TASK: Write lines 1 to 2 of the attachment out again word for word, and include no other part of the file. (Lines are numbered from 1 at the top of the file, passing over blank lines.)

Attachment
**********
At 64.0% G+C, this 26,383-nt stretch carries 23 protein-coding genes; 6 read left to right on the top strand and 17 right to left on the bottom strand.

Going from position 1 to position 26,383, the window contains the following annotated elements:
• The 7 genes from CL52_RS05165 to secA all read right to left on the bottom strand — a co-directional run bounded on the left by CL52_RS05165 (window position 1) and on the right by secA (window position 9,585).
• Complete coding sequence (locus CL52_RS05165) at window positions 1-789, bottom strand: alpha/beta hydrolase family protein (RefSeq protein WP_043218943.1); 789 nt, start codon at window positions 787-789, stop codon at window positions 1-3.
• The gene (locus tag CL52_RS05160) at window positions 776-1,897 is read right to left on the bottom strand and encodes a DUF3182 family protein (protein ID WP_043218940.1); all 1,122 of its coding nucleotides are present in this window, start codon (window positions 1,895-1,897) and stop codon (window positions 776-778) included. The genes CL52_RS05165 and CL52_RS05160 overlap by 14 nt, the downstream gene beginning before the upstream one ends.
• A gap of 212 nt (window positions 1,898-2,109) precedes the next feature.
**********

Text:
At 64.0% G+C, this 26,383-nt stretch carries 23 protein-coding genes; 6 read left to right on the top strand and 17 right to left on the bottom strand.

Going from position 1 to position 26,383, the window contains the following annotated elements: